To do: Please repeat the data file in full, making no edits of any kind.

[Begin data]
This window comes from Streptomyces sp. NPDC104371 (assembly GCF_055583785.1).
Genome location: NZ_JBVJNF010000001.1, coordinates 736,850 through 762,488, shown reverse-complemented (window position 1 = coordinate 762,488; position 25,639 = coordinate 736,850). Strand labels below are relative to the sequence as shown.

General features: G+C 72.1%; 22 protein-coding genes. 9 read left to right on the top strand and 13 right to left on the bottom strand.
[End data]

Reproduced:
This window comes from Streptomyces sp. NPDC104371 (assembly GCF_055583785.1).
Genome location: NZ_JBVJNF010000001.1, coordinates 736,850 through 762,488, shown reverse-complemented (window position 1 = coordinate 762,488; position 25,639 = coordinate 736,850). Strand labels below are relative to the sequence as shown.

General features: G+C 72.1%; 22 protein-coding genes. 9 read left to right on the top strand and 13 right to left on the bottom strand.